Transforming Culture: Where Will We Be In 50 Years? with Jeremy Begbie

front-balconies-modernFriend and contributing voice at Jeremy Begbie, Ph.D. of Duke University offers these insights on Transforming Culture: Where Will We Be In 50 Years?

Jeremy will be doing a live Christmas webinar call with us next week on The Implications Of The Incarnation. You can join here.

Here are the notes from the speech. Thanks to Heather Harbaugh and Larry Gross for this one.

From Larry’s “God Unboxed” Blog:


Finally plenary – notes unedited

Revelation 21

* Hopeful subversion – we should all specialize in this
* In Revelation, rather than moving from the present to the future to determine the future, God moves from the future to the present.
* The Holy Spirit moves from the future to the present
* God’s future erupts into our present

6 Things the Spirit does to bring the future to the present

1. The Spirit unites the unlike
* Ethnic multiplicity – peoples (not just people)
* Evangelicals have a tendency to create communities of the like rather than the unlike
* Evangelicals tend to be the only Christians who can do bad taste with style
* All unity comes at the foot of the cross
* Acts 2:6, 8, 11 – He did not give them all the same language – the Spirit interpreted a multitude of language
* Arts subvert homogoneity
* Polyrhythmic and Polystylistic
2. The Spirit generates excess
* Festal muchness
* Subvert the idea of closed equilibrium
* Not balance – but no evil – it’s excess
* it’s always excess in Scripture
* beyond just physical, but hyper-physical, better than alive
* artists should resonate with this truth
* art is not necessary – it’s excessive
* art always says more than you can tell
* this doesn’t mean art can mean anything, but it means more than can be described
* justice in Christianity is not simply balance (bad person gets what they deserve, etc.) – in Christianity justice is the transformation of the evil doer beyond what they deserve and forgiven for their sin due to the blood of Christ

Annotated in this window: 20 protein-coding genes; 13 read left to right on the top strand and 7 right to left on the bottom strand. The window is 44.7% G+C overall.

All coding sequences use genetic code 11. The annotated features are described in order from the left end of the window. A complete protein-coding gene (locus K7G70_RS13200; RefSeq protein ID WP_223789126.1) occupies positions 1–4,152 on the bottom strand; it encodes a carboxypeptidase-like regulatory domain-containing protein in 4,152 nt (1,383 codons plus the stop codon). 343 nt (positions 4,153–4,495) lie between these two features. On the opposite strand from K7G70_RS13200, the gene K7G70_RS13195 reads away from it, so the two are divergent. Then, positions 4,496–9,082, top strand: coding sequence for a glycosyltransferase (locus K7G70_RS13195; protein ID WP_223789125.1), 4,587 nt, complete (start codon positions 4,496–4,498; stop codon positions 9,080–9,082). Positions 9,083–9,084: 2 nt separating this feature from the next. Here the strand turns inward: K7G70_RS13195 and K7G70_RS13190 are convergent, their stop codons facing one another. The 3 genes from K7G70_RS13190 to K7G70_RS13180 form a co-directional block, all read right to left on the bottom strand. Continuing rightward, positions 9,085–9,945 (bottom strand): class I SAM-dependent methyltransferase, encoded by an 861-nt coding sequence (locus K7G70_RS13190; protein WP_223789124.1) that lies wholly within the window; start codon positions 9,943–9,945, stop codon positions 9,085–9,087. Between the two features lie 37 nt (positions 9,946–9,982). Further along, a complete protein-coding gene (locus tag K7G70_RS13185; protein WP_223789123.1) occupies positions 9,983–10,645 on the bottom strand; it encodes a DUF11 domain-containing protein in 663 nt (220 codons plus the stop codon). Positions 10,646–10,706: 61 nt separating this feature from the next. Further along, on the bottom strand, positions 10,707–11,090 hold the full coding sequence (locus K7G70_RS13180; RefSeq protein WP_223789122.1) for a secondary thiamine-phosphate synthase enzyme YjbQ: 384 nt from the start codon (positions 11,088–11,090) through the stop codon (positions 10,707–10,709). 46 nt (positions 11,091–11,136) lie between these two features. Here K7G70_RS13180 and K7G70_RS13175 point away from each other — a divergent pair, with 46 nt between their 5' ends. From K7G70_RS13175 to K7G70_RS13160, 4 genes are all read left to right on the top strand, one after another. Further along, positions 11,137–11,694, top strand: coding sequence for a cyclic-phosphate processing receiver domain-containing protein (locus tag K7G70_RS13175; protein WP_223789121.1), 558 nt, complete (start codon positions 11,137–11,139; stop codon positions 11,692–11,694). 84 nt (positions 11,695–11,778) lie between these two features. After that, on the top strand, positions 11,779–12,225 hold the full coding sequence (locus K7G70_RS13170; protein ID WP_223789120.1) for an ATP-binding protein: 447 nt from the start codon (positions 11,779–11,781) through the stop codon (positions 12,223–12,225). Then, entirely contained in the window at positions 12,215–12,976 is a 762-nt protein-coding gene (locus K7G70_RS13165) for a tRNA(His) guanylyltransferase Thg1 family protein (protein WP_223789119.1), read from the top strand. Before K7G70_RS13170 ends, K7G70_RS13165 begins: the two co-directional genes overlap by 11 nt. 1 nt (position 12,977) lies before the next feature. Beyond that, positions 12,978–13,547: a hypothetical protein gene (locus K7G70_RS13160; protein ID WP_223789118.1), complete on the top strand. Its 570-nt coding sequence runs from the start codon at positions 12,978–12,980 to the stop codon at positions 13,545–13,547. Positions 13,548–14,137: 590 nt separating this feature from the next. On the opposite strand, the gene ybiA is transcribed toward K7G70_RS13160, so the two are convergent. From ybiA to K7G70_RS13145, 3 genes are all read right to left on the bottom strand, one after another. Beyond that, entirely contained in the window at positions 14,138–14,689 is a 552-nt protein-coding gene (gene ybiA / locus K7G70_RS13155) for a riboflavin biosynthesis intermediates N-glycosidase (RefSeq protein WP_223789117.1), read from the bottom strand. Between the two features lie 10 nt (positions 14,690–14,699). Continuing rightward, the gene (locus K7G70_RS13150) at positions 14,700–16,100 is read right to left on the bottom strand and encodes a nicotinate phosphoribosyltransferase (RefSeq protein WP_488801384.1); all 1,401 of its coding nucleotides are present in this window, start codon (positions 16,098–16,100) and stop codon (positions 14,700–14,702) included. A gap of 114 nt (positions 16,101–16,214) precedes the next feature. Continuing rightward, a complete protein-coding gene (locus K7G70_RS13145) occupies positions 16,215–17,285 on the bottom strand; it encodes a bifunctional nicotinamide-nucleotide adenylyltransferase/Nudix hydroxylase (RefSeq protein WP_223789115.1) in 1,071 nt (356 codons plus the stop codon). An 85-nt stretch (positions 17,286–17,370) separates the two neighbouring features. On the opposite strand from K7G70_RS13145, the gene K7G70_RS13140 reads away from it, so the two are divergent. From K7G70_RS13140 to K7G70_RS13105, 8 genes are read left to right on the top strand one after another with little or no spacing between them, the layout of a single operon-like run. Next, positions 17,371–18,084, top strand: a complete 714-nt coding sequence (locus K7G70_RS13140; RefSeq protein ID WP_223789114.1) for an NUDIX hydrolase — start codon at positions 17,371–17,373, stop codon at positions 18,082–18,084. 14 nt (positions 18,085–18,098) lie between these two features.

* the light spoken of in Revelation is excessive
3. The Spirit inverts the world
* the rich are made poor and the poor are made rich
* the way up is the way down
* the lamb rules from above
* this is not a banal inversion, but an inversion that opens up new possibilities
4. The Spirit exposes the depths
* beware sentimentality and the denial of death
* we can’t contemplate the limits
* our tendency is to avoid tension in worship for the sake of keeping our membership numbers
* sentimental solipsism
* Easter doesn’t cancel the cross, it confirms it – it shows just how far God is willing to go
* James MacMillan
* Sinead O’Connor (I know she’s controversial)
5. The Spirit recreates
* the Christian vision is not other-worldly, but NEW worldly
* the Resurrection was created physicality made into the first New World recreation – Christ is the first foretaste of the New Heavens and the New Earth
* Reference to the Tree of Life sculpture that was made entirely of weapons used in a civil war
6. The Spirit improvises
* The New Heaven and the New Earth are surprising and unexpected
* It’s endlessly new
* Many of us live as if there are only two forms of life: order and disorder – the problem is:
o Laughter is not disorder, nor is it order – it’s non-order
o Non-order is not predictable
o The Life that exploded on Easter Day and the Spirit that exploded on Pentecost
o Untidiness is not necessarily a sign of disorder
* Art should be a mix of order and non-order
* Remember that you can only truly be original if you’ve immersed yourself and spent time within the traditional… otherwise, what framework do you have to determine what is original?

Jeremy also played a beautiful piece by a composer whose name I do not recall that explicitly showed the juxtaposition of many of these ideas… order and non-order, inversion, re-creation, etc. He used the language of music to illustrate much of this. Quite incredible.


Sheltering Mercy: Prayers Inspired by the Psalms

Sheltering Mercy, along with its companion volume, Endless Grace, helps us rediscover the rich treasures of the Psalms—through free-verse prayer renderings of their poems and hymns—as a guide to personal devotion and meditation.

The church has always used the Psalms as part of its prayer life, and they have inspired countless other prayers. This book contains 75 prayers drawn from Psalms 1-75, providing lyrical sketches of what authors Ryan Smith and Dan Wilt have seen, heard, and felt while sojourning in the Psalms. Each prayer is a response to the Psalms written in harmony with Scripture. These prayers help us quiet our hearts before God and welcome us into a safe place amid the storms of life.

This artful, poetic, and classic devotional book features compelling custom illustrations and foil-stamped hardcover binding, offering a fresh way to reflect on and pray the Psalms.